It was at the party of a mutual friend where Matt McQuilkin and Jim Chapman first saw a hole in the Missoula coffee market and had the idea to start their own coffee roastery together. “It was one of the few plans made over beers that actually comes to fruition,” says McQuilkin.
“I always pulled coffee from out of town because I couldn’t find what I wanted in town,” says Chapman. “I knew I wanted to have a part in the flavor development and not just sell what other people did.”
Chapman and McQuilkin hatched their plan in the fall of 2009, and by the following summer, Black Coffee Roasting Company was born, offering organic coffees to Missoula’s burgeoning coffee connoisseur community. The city is a prime contender for a quality coffee scene. Missoula is a liberal, artsy, outdoorsy, university town of 60,000 nestled in a Rocky Mountain valley. Subarus and Toyotas line the streets, wielding bumper stickers proclaiming “Keep Missoula Weird” and “Know Your Farmer.” Some people joke that Missoula isn’t really part of Montana at all.
While they were new to coffee, the two developed their passions for roasting through their work with other artisanal products: wine and cheese. Before starting Black Coffee, Chapman was a wine sales rep, and McQuilkin worked as a cheesemonger. “We’re both drawn to Old World trades,” says McQuilkin. “The hands-on making of a craft product that people have been making for centuries.”
They began in a garage with a small roaster that they used during evenings and eventually expanded into their first location, the corner of a building that houses a store selling recycled construction materials. This past fall they finally outgrew their old space and moved into much larger digs, a 5,000-square-foot Quonset hut at the crossroads of Missoula’s high-end Rattlesnake and more low-key Northside neighborhoods. “We need industrial but we also need proximity,” McQuilkin says of the location. Unlike their old location, this one is just a five-minute walk from downtown Missoula, where most of the city’s best restaurants, bars, and cafés are.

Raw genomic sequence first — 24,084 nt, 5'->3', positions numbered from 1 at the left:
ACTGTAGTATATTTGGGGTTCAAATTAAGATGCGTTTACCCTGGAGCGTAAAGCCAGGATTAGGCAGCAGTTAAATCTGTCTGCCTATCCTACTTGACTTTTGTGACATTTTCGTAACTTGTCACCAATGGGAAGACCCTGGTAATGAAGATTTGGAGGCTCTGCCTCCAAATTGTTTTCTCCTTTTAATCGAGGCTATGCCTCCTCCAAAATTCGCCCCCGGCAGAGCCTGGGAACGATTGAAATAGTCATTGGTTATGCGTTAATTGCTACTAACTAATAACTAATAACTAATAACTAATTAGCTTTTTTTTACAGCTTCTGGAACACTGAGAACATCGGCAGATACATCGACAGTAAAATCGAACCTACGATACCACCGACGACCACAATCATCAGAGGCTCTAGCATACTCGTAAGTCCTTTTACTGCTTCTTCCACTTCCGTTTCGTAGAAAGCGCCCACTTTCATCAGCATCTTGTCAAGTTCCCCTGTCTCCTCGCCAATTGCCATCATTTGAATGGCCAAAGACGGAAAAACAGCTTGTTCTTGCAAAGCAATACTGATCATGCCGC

In determining how to design their new location, they decided to embrace the space. “We really wanted to draw attention to the fact that it is this large space, but make it feel warm at the same time,” McQuilkin explains. Tons of natural light pours through the garage door that is now made entirely of windows. The furniture is minimalistic and modern, metal and wood, and from your seat you can see all the way to the back, where massive bags of green beans are stacked on pallets, waiting to be roasted. The counter includes a pour-over bar with four white Hario V60 drip cones and taps for cold-brew, shrubs, and kombucha. And for better or worse, unlike most modern cafes, Black Coffee has no WiFi, meaning you may want to bring a book, or even a friend.
Chapman and McQuilkin are Black Coffee’s only roasters, and you can find at least one of them roasting pretty much every day of the week.
“We approach every bean separately,” explains Chapman. He compares the coffee roasting process to that of making wine. They post-mix their blends, the way a vintner would with wine. Even coffees from the same region are treated separately, and every time a new batch comes in, the experimentation for the perfect roast starts all over again. “We take the time with each bean to roast it to make it taste as good as it possibly can,” says McQuilkin.
Black Coffee uses two roasting machines; a twelve-kilo Diedrich from nearby Sandpoint, Idaho, which they use mostly for trying out new beans and figuring out optimal times and temperatures, and a thirty-five kilo Loring roaster. The coffee at their location has usually been roasted only one to three days before it gets sold.
Once they’ve gotten their single-origin and blended coffees roasted to perfection, they leave it to their baristas, who are friendly and knowledgeable, happy to answer the most basic of coffee questions. When you order your latte or mocha, they offer a rotating choice of four of their many blends and single-origin beans, plus a decaf option. Perhaps a Peruvian americano, a Vinyl cappuccino, or an AM Blend latte, all pulled on their La Marzocco Linea.
In addition to coffee drinks, Black Coffee serves teas and shrubs—a cordial made of fermented produce and vinegar, and for food they offer pastries along with thick pieces of locally baked toast they call “slabs,” with toppings like avocado, coconut oil, and cracked pepper or Nutella. “We wanted to add something that wasn’t a sweet treat,” Chapman says. “Everything we add we want it to not take away from the coffee, but we also realize some people don’t drink coffee.”
Since they began Black Coffee nearly five years ago, McQuilkin and Chapman have noticed the increased demand for good coffee. “Coffee’s not just coffee anymore,” Chapman says. Their menu embraces that change.
—Stephanie Parker is a freelance writer and photographer based in Missoula.